SECOND WAVE Part 3: 2002







( ) – Sigur Rós

(Fat Cat Records)

N/A (***)










Her band of subservient boy toys: blue-balled. Her throat: gold-plated.

Stinging Velvet\Deep Red Bells\I Wish I Was the Moon

Look For Me (I’ll Be Around)


It’s hard to imagine, especially now that she’s refined indie royalty, but by her own admission, Neko Case is and always will be a redneck country girl at heart. Back in the day, she started off belting C&W tunes and, at one point, made it to the Grand Ole Opry. (I think it’s safe to say I respect any musician that has the notoriety to get invited to, and the spunk to get banned from the blindly traditionalist, stuffy Opry. Neko is one of a few performers who did both, along with Johnny Cash and possibly k.d. Lang, so that counts for bonus points.)

Case’s early records call to mind the days of classic Motown divas, bluesy belters, wild-eyed Western boys and folk troubadours. Her later works incorporate those influences into a cohesive sound that’s all her own. Blacklisted is the turning point between the two phases, very much her Rubber Soul (or Help!, if you want to be a stickler). It’s also the first album where Neko really stands out as a talented songstress, and for good reason – much like the Beatles’ early work, there are some great covers here, but the originals are sometimes even better.

While this breakthrough LP is definitely closer to her country roots, the “alt-” is now recognizable. Her progressive and impressionistic tendencies, as well as her eclectic musical influences, are beginning to tentatively show themselves here. The songs are more punchy and youthful; lacking the deep wisdom of Middle Cyclone, but just as cool-headed and mature. It’s a very reliable set, but it lacks the surprise and discovery of her later experiments. Despite some energetic highlights, there are a handful of lo-fi, low-key tunes that are pleasant, but go nowhere. Considering all its naïve caprices (I mean that in a good way) and the vigor of Case’s voice, it’s ironic to note that the LP as a whole demonstrates a throrough knowledge of both lovelorn country music and the blues. The somber undertones might be due to a few atmospheric, but boring jazzy, slow numbers, whose sorrow even permeates the numerous uptempo jaunts.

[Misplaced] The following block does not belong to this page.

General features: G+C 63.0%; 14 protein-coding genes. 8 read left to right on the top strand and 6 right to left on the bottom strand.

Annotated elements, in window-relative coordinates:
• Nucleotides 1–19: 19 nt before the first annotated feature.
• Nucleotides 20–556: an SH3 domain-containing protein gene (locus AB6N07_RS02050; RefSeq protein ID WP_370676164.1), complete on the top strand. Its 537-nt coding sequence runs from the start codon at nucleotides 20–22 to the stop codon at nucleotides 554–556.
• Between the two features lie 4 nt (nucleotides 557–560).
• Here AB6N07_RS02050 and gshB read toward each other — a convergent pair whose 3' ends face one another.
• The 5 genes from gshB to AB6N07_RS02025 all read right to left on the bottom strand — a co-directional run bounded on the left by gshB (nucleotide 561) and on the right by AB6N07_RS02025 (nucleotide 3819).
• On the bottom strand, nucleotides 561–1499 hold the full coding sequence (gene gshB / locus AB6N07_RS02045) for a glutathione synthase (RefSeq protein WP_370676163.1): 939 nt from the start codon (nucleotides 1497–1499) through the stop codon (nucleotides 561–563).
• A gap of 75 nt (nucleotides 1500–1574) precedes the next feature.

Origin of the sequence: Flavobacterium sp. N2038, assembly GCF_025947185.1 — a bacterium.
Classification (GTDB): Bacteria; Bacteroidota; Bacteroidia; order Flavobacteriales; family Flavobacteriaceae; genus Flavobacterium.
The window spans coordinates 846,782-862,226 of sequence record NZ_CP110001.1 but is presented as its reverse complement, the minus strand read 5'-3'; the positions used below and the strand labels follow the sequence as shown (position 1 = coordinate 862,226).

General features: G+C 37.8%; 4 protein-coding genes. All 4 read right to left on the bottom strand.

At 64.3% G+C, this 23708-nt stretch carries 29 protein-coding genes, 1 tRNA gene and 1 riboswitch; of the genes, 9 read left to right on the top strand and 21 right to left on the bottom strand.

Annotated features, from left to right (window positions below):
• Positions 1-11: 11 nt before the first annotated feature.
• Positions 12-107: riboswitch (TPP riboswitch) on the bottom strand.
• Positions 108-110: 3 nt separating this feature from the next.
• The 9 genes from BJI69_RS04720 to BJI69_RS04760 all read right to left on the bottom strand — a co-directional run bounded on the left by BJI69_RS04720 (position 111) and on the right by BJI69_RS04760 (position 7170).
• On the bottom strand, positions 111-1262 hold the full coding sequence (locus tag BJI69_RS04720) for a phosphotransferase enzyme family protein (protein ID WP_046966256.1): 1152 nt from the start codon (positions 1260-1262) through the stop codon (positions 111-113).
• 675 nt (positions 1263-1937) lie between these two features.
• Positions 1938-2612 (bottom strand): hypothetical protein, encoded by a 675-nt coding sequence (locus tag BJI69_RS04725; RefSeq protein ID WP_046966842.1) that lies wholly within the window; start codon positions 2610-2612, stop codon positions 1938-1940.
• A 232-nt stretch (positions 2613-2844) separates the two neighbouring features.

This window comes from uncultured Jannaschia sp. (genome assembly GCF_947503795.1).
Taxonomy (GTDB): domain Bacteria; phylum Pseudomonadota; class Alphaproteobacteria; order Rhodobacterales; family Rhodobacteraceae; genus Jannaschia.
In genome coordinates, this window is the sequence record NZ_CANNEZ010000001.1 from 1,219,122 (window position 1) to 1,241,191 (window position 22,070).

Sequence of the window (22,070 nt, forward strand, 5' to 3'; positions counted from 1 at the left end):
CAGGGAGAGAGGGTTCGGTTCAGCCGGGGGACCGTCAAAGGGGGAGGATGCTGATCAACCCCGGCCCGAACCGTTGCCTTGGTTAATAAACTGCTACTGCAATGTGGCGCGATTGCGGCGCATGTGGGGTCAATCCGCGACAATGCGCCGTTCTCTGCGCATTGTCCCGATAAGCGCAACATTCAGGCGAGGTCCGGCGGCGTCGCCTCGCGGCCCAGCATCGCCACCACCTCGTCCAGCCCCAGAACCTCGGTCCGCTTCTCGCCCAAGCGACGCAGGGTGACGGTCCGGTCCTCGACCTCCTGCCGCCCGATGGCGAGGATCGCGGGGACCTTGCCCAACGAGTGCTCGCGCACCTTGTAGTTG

I might be mistaken, but it sounds like Neko’s more unhinged on this album. Her voice is more forceful and brassy than usual (if that’s possible), and her lyrics have the same dedication to quality control as always. I’m hearing more parts here that approximate the music from records yet to come, which is unfortunate. They’ll retain their grades since they’re a better honing of her sound, but Blacklisted technically did produce the germ of those few borrowed melodies.